Op-Ed: Wind power with no direction

Co-authored with Susan Reid.

Published in the Boston Globe, February 27, 2006

IN NEW ENGLAND and elsewhere, our fossil fuel gluttony is already taking its toll. Roughly 33 acres of Cape Cod's shoreline wash away each year due to sea level rise, and the rate of loss is accelerating. The estimated cost of damage from sea level rise over the next century tops $90 billion for metropolitan Boston alone.

Absent fundamental and prompt changes in local and global energy consumption, New England's natural heritage will witness devastating changes in the coming decades.

We cannot sit back and watch this devastation unfold. Significant technological advances have already brought clean, renewable, domestic energy resources within reach. Even the Bush administration sees renewable energy as a key to cutting our dependence on oil.

Massachusetts' political leadership should be eagerly leading the charge toward a renewable energy future. Back in 1997, the Bay State was one of the first in the nation to give marketable credits to power producers tapping such resources as wind and solar energy. Today, instead of giving us the bold leadership we need to get renewable energy projects built, Bay State political leaders are standing in the way of solutions.

The Cape Wind proposal presents us with a first-in-the nation utility-scale wind energy project off our shores, one that could provide up to 75 percent of Cape Cod's electricity supply while cutting both greenhouse gas emissions and costs to consumers. Renewable energy developers and concerned citizens throughout the country view this project as a barometer of the prospects for other domestic projects that would tap our abundant offshore wind resources. Yet several of our state's leading elected officials will not even allow the project a fair review.

Governor Mitt Romney has publicly opposed Cape Wind, proclaiming himself ready to do so using every tool at his disposal. As the top elected executive in Massachusetts, just whom is he purporting to represent? The citizens of Massachusetts, who support the project by a 6-to-1 ratio? Lieutenant Governor Kerry Healey and Attorney General Thomas Reilly have also chosen to oppose the project rather than support a fair review.

In Washington, Senator Edward M. Kennedy's longstanding vocal opposition to Cape Wind defies his lengthy track record as a supporter of sound energy policies. His unwillingness to look beyond local aesthetics to a broader view of sustainable energy solutions is deeply disappointing. Ironically, the very coastline whose vistas he seeks to preserve is on the front line of the battle against climate change a battle we will lose if we dare not advance projects like Cape Wind.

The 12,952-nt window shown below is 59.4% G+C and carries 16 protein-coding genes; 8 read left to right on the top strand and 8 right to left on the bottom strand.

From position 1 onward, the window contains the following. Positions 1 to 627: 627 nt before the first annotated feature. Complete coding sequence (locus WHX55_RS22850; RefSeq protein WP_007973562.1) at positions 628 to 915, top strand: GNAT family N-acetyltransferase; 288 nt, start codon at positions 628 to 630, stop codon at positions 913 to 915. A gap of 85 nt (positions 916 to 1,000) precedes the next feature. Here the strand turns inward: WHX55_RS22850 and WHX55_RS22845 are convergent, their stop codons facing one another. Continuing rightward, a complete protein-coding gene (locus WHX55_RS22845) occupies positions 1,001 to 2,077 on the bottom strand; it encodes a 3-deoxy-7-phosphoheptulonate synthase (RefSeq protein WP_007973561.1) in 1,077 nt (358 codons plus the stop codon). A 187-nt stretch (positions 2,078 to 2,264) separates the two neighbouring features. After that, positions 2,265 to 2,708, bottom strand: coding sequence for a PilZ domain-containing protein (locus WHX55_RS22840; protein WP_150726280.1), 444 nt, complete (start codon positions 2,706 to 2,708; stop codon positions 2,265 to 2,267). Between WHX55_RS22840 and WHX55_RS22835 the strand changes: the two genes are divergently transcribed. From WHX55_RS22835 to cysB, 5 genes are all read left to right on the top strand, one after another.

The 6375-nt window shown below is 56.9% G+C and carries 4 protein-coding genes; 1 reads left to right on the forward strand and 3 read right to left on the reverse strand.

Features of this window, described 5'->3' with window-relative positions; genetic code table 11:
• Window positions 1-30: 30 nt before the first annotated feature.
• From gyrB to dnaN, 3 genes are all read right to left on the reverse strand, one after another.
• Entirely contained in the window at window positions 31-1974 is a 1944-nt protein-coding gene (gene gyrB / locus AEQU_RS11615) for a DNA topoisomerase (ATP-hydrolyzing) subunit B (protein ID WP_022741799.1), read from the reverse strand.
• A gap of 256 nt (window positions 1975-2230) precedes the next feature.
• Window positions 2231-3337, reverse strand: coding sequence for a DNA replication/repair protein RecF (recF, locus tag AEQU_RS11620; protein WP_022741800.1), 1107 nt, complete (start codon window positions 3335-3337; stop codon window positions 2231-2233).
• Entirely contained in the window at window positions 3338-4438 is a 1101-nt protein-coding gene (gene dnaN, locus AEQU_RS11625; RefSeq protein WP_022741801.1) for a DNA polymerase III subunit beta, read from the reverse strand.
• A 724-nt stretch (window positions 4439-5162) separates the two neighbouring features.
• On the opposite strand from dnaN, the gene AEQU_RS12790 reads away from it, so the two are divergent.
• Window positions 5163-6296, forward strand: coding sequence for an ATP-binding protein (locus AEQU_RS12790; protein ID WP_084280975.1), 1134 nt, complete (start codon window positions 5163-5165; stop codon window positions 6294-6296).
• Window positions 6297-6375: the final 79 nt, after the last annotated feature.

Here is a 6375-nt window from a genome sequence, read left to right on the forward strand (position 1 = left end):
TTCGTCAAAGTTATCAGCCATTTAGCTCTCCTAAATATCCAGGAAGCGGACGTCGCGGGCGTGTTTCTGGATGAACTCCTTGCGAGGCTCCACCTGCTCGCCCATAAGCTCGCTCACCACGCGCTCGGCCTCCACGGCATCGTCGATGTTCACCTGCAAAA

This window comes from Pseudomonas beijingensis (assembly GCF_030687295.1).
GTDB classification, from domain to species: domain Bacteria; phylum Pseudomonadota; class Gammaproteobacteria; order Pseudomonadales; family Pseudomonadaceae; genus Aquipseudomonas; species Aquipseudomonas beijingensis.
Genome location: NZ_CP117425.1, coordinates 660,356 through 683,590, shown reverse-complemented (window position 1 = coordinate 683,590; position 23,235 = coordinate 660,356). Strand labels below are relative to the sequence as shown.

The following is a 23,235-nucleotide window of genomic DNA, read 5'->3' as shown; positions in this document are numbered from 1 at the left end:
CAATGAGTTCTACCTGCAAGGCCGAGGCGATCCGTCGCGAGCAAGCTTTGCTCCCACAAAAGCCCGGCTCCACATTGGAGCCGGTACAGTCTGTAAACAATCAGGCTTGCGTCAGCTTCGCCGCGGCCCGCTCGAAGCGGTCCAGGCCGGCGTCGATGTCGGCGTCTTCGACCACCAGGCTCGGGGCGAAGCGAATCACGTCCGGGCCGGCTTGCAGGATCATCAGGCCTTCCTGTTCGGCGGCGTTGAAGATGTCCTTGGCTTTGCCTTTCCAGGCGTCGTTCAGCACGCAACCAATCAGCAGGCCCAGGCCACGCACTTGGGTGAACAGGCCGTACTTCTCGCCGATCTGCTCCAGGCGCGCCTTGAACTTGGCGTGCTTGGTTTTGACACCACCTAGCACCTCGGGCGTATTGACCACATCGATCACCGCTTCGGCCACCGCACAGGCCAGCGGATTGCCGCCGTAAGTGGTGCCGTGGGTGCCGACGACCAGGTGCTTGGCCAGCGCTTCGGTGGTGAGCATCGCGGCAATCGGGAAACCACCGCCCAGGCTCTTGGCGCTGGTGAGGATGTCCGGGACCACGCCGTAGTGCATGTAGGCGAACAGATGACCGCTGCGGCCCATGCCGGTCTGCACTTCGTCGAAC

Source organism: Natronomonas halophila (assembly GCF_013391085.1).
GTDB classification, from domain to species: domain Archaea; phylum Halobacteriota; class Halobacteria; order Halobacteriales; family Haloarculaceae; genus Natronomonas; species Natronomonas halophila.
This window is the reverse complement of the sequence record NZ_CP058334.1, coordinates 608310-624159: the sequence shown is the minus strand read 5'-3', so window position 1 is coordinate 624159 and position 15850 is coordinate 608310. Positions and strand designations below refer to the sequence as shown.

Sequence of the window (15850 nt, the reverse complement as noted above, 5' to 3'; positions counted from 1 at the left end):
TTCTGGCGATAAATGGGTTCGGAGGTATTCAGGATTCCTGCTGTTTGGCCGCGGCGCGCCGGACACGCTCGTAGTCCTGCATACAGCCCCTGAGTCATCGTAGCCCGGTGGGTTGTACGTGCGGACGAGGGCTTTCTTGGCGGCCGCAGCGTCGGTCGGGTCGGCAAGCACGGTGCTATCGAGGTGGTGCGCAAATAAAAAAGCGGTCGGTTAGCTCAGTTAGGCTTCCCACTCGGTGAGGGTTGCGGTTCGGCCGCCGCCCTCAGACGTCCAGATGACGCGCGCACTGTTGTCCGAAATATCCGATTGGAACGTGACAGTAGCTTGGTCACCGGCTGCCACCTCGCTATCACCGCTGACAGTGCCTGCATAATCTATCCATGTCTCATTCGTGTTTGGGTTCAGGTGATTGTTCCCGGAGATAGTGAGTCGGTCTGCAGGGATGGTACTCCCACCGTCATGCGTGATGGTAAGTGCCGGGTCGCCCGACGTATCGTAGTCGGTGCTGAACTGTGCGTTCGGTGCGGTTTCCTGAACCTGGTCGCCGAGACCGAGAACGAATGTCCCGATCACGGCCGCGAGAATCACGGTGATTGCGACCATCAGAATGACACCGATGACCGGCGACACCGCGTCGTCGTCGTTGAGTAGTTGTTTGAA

Most recently, Bay State citizens should all be alarmed by the failure of our congressional delegation to stand up to a very direct attack on the Cape Wind project by Representative Don Young of Alaska. Congressman Young is pushing for an amendment to the Coast Guard Reauthorization Act of 2005 that would cripple Cape Wind.

Introduced in conference committee to avoid debate on the House or Senate floor, the amendment would require the Coast Guard to prohibit offshore wind farms from being within 1 1/2 nautical miles of a shipping channel or ferry route.

Our elected officials in Washington must act swiftly to ensure that Cape Wind moves forward with its environmental review. Senator Kennedy and the rest of the Massachusetts congressional delegation should join Senator Kerry's 11th-hour call, this past Friday, to stop Congressman Young's abuse of the legislative process. We also look to the ongoing leadership of Senator Olympia Snowe from Maine, who should employ her critical role on the conference committee to further her legacy as a champion of renewable energy, rather than tolerating this misguided step backward.

To avert the ravages of climate change, we will need to cut global greenhouse gas emissions by 75 to 85 percent in the coming decades. To meet that challenge here in Massachusetts, developing our offshore wind resources is a pragmatic first step. Taking that step calls for strong political leadership.